Unfortunately, Cronometer doesn't include methionine intake for all foods-for example it isn't listed for the brand of sardines or cacao that I commonly eat. That's why I went with total protein instead.

I average 85g of fiber/d, so I eat lots of plants and correspondingly, plant protein. If I calculated it, at least 70% of my protein intake is from plants, with the rest from animal sources (fish, yogurt, some parmesan cheese).

I use WHOOP,  not Garmin...

Cronometer recently added oxalate to its measures. It's under "Settings-->Profile and Targets", and then at the bottom of the page you can make oxalate visible.

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1 hour ago, Mike41 said:

Calcium blocks oxalate absorption. So if you include it with high oxalate foods it’s not a problem. Water is also good to include with high oxalates and is probably why teas with high oxalates are not associated with kidney stones

My average calcium intake is 1200 mg/d, but I've averaged as high as 2000 mg of oxalate/d. When considering that calcium binds 1:1 to oxalate, I wonder how much calcium I would actually absorb with that much oxalate. I'm not worried about kidney stones, but in contrast, bone density. I've since replaced my 5-6 oz of daily spinach with collards, which are low in oxalates.

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On 5/2/2022 at 4:42 PM, Mike Lustgarten said:

My average calcium intake is 1200 mg/d, but I've averaged as high as 2000 mg of oxalate/d. When considering that calcium binds 1:1 to oxalate, I wonder how much calcium I would actually absorb with that much oxalate. I'm not worried about kidney stones, but in contrast, bone density. I've since replaced my 5-6 oz of daily spinach with collards, which are low in oxalates.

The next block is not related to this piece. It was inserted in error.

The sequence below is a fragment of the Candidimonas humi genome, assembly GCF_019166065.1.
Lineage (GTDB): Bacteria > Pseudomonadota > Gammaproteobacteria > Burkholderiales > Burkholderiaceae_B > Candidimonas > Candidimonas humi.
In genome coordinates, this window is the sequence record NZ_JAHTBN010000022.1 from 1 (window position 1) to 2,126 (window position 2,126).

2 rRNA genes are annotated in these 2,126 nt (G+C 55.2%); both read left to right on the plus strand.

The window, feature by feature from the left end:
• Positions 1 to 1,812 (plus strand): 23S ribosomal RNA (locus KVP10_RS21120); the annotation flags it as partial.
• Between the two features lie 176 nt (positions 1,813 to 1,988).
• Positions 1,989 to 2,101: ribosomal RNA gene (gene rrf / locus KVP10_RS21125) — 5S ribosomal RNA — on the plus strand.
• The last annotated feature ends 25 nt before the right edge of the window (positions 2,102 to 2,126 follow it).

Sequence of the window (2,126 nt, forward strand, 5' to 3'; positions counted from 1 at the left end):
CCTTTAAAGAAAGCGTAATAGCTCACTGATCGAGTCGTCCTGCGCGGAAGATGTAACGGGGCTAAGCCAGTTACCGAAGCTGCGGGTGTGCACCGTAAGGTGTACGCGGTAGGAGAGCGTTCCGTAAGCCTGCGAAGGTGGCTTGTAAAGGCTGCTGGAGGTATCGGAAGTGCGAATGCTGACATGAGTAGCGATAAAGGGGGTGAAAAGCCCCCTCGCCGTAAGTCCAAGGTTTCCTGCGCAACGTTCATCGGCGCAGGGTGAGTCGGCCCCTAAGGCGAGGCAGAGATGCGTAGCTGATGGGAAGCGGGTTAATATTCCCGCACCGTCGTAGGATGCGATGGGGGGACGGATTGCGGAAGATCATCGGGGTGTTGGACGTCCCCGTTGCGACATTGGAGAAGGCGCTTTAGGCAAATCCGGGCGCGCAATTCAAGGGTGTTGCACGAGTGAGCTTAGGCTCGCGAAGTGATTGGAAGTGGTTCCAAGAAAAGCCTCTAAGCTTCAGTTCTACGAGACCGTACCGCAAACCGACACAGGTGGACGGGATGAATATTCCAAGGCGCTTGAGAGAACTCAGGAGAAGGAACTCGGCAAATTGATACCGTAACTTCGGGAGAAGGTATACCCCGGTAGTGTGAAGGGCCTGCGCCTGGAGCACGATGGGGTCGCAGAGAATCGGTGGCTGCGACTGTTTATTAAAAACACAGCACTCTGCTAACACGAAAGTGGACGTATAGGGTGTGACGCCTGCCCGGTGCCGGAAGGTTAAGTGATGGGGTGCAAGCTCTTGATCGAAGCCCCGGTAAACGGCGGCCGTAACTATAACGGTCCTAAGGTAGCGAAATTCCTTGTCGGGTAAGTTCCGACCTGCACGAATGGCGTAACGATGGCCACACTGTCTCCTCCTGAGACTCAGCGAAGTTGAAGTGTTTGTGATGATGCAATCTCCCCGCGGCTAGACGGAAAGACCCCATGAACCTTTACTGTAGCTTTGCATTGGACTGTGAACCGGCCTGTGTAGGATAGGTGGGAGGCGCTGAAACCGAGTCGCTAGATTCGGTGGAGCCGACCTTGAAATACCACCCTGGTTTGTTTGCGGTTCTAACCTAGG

Sounds like you’ve made a good choice with the switch. None other than Michael Rae years ago mentioned concerns wrt spinach due to its high oxalates

Edited by Mike41
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On 5/2/2022 at 1:40 PM, Mike Lustgarten said:

Cronometer recently added oxalate to its measures. It's under "Settings-->Profile and Targets", and then at the bottom of the page you can make oxalate visible.

Thanks for this, I hadn't seen it.

I have become more skeptical about the oxalate "problem" as I've read about it. It doesn't make sense and there are likely other factors. Otherwise, there would have been a more noticeable connection between, say spinach consumption, and mortality. Instead, the opposite appears to be true:  See this and this, for example.

For what it's worth, US calcium recommendations appear to be rather inflated, due at least partially to hard lobbying by the dairy industry, based on what I've read.

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I'm not worried about oxalate causing kidney stones, but bone density. Oxalate binds calcium 1:1, so with a higher intake of oxalate than calcium, even on a calcium-sufficient diet (> RDA), I'd bet that there could be issues related to bone density. I haven't come across any published literature for that, unfortunately. But also, most people don't eat 180g of spinach/d, so it's unlikely that data exists.

I already get a sufficient amount of nitrates from ~210g of daily beets, and have replaced the spinach with collards, which are low in oxalates yet still high in Vitamin K. We'll see if/how the switch affects my blood biomarkers on upcoming tests.